'Spokesman' for engineering firms describes bid-rigging

The self-described liaison between engineering firms and Union Montréal told the corruption inquiry about a kickback scheme that benefited the former mayor's party for more than six years.

Michel Lalonde says payments to Union Montréal went on until 2009

Michel Lalonde said his firm donated between $50,000 and $100,000 a year to Union Montréal between 2004 and 2009. (Charbonneau commission)

The self-described liaison between Montreal engineering firms and the Union Montréal party told Quebec's corruption inquiry about the details of a kickback scheme that he says directly benefited the former mayor's party for more than six years.

Michel Lalonde of Génius Conseil, testified Thursday that he was asked to act as the "spokesperson" for the construction firms in the decision-making process over which firms were to become eligible for lucrative city contracts.

Lalonde testified that he worked with former Union Montréal treasurer Bernard Trépanier to choose contractors from a pool of firms which were in on the bid-rigging and put forward their offers to the municipal selection committee.

According to Lalonde, three per cent of his firm's contracts then went to the municipal party's election fund, in the lead-up to the November 2009 city election.

Lalonde estimated that his firm gave between $50,000 and $100,000 a year to the party between 2004 and 2009.

Commission counsel Denis Gallant challenged Lalonde's description of himself as a mere a spokesperson for the firms in the scheme.

"When you say 'spokesperson,' it's really in fact 'coordinator of collusion?'" Gallant asked Lalonde.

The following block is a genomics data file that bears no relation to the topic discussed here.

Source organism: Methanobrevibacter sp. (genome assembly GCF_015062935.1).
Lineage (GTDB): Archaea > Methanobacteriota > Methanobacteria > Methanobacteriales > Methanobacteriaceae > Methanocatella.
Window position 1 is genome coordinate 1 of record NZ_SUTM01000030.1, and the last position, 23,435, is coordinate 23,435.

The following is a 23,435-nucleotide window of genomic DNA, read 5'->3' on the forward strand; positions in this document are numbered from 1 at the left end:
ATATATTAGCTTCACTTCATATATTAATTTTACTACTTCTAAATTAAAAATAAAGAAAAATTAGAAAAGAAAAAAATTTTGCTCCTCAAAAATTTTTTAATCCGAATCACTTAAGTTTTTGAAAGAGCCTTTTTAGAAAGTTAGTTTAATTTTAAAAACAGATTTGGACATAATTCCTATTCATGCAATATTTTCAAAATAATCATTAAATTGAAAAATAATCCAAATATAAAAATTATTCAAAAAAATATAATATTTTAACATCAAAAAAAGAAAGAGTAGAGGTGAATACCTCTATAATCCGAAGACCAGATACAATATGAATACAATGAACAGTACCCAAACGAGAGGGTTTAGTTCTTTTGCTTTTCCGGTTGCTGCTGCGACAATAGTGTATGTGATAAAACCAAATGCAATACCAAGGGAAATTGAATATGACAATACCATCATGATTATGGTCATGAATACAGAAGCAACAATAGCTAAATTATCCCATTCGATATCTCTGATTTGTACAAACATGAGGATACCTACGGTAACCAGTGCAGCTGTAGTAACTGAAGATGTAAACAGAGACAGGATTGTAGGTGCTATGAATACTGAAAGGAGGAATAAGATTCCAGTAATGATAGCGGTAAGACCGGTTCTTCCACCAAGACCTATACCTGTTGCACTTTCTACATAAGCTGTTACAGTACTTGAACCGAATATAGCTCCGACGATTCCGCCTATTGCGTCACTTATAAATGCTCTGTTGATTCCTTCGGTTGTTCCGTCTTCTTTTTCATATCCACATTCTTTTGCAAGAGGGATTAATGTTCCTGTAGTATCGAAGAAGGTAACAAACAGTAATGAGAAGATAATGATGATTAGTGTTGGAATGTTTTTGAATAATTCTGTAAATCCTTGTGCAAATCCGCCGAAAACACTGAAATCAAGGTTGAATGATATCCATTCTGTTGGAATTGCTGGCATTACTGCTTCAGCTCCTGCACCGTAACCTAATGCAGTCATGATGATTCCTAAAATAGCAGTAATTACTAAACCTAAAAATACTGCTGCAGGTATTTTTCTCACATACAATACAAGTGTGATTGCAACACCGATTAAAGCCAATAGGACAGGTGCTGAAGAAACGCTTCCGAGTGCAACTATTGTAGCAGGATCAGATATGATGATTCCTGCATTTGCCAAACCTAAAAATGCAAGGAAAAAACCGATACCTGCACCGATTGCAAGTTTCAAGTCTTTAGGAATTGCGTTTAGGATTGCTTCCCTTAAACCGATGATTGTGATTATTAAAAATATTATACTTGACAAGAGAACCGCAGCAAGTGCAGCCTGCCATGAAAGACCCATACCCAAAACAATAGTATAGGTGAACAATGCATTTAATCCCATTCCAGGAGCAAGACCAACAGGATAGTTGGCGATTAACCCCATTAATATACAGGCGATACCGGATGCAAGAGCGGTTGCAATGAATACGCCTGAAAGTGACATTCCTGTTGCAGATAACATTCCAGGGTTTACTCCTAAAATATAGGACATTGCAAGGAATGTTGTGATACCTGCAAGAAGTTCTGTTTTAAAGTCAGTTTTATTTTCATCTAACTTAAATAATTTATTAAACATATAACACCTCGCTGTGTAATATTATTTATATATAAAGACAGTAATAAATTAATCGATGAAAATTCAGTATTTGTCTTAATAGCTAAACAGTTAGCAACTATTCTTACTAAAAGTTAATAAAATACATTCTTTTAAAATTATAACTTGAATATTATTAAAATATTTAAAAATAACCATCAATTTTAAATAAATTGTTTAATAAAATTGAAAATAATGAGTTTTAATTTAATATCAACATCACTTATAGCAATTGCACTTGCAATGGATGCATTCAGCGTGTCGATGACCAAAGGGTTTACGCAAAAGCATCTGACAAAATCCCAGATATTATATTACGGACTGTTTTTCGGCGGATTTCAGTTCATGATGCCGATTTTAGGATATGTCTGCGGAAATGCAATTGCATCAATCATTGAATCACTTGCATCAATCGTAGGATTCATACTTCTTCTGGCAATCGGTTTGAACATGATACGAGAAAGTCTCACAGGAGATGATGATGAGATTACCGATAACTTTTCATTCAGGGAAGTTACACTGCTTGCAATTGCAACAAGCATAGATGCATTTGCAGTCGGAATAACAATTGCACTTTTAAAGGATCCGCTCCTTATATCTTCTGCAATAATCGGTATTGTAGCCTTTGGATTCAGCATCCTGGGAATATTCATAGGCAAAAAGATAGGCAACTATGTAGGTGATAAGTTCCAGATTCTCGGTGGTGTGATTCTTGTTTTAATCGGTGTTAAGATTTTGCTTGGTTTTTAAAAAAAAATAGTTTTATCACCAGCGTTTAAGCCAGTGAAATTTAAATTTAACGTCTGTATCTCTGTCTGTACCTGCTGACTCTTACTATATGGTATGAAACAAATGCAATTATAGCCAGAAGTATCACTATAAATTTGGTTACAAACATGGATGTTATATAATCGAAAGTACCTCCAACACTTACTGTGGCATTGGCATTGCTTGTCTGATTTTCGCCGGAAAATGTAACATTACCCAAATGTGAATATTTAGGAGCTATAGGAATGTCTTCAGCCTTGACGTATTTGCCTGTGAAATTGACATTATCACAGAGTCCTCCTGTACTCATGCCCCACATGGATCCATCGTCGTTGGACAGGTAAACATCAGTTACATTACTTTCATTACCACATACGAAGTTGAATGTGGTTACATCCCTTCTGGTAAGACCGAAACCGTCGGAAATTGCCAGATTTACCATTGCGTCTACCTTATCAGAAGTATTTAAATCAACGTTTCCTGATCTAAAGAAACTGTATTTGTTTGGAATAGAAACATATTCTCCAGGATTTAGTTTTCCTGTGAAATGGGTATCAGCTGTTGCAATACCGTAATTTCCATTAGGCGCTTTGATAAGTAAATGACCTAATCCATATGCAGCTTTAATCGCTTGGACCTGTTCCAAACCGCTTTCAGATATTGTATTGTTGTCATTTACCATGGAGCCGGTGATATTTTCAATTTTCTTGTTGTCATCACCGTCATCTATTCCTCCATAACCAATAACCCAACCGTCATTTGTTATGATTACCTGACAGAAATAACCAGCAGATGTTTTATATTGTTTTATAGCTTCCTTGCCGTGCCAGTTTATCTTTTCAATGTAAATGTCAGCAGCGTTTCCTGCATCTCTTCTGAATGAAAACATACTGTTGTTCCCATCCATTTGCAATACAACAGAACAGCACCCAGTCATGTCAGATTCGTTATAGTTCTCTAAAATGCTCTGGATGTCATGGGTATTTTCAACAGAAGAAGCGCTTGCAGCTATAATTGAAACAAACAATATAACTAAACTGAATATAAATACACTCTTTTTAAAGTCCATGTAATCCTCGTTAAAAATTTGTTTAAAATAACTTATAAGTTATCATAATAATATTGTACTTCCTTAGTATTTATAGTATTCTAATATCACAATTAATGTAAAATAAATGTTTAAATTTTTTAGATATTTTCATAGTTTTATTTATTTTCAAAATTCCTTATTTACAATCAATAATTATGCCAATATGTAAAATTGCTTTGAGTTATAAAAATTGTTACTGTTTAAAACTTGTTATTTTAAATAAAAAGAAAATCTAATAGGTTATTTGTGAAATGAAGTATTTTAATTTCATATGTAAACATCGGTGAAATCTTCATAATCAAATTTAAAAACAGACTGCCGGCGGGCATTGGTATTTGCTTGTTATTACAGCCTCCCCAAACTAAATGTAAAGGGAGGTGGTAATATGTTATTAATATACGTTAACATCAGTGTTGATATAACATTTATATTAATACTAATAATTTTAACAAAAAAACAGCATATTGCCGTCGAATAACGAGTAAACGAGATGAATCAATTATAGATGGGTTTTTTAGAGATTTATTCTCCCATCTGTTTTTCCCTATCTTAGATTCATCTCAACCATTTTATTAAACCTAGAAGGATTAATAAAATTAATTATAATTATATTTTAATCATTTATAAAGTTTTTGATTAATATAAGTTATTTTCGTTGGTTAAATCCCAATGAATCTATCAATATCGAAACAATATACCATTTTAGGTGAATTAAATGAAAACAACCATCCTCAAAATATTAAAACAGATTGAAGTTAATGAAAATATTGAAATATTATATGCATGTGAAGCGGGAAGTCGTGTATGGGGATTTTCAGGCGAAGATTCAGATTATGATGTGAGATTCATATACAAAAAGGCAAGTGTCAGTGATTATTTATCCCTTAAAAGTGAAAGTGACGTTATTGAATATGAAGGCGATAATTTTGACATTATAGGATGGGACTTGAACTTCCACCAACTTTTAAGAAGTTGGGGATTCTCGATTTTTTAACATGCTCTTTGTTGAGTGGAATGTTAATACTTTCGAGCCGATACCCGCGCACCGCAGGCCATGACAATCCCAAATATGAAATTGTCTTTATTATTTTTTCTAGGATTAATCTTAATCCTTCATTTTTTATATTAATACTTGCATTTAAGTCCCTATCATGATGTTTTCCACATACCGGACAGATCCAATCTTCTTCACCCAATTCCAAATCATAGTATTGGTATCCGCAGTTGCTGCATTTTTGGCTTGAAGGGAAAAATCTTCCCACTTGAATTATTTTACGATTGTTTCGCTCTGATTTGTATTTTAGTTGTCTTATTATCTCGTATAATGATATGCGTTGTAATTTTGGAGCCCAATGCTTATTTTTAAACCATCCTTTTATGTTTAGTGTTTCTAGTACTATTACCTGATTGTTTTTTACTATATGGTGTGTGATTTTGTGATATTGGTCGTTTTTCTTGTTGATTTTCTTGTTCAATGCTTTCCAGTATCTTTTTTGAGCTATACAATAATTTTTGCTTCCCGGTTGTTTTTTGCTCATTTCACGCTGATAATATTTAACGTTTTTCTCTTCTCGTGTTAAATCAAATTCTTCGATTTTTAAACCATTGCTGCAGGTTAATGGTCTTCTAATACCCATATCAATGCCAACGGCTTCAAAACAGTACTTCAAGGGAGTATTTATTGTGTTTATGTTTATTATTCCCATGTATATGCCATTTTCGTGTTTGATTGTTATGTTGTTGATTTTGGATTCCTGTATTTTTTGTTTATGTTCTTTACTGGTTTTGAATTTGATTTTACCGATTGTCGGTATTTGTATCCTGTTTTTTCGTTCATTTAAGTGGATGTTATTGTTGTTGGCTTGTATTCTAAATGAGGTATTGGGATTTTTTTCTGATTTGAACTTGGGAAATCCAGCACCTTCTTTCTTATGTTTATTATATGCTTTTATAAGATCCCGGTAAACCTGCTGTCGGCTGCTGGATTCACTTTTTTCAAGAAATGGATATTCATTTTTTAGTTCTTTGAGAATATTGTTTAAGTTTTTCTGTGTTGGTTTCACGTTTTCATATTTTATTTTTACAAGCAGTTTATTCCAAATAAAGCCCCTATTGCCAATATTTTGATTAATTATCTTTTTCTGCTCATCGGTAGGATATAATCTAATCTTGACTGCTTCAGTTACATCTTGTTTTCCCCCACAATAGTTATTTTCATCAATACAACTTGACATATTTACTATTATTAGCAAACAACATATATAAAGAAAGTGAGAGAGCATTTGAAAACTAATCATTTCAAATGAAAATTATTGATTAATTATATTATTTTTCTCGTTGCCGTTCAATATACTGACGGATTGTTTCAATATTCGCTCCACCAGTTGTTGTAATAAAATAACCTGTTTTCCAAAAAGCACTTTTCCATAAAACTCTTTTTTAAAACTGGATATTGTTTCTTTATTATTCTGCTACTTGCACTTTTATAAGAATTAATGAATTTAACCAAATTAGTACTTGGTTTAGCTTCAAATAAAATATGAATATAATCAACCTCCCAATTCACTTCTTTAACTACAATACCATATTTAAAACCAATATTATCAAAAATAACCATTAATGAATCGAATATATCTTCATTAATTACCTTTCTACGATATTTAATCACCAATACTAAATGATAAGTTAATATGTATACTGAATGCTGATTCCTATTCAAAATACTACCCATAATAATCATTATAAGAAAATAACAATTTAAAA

"I say 'spokesperson on behalf of the firms. It gave us the elbow room to speak with the firms that were interested in the project."

Trépanier had a list of the upcoming projects, and Lalonde testified the two men would sit down and decide which bids to put forward to the selection committee. 

The winning firm would usually come in at four or five per cent under scale, he said. If they had actually competed, firms could have been forced to bid as much as 25 per cent under scale, Lalonde told the commission.

In exchange for the inflated contracts, they were expected to make significant political donations to Union Montréal.

Lalonde said the system continued even after Trépanier left Union Montréal  in 2006. He said he continued to work with Trépanier selecting the firms to bid, but they did so out of an office that Trépanier rented or at restaurants.

"Personally, I didn't see a change in the way things were done until 2009," he said, attributing that change to new provincial legislation and the newly-formed anti-corruption squad, Operation Hammer.

Lalonde said at one point he asked Trépanier if the practice was authorized.

"He said, 'Yes, listen, I've been in touch with Mr. [Frank] Zampino. He's up to date."

Frank Zampino, the former head of the city's executive committee, met Lalonde and Trepanier three times, Lalonde testified.

Lalonde said several other firms of varying size, including SNC-Lavalin and Dessau, were also involved and made payments to the party.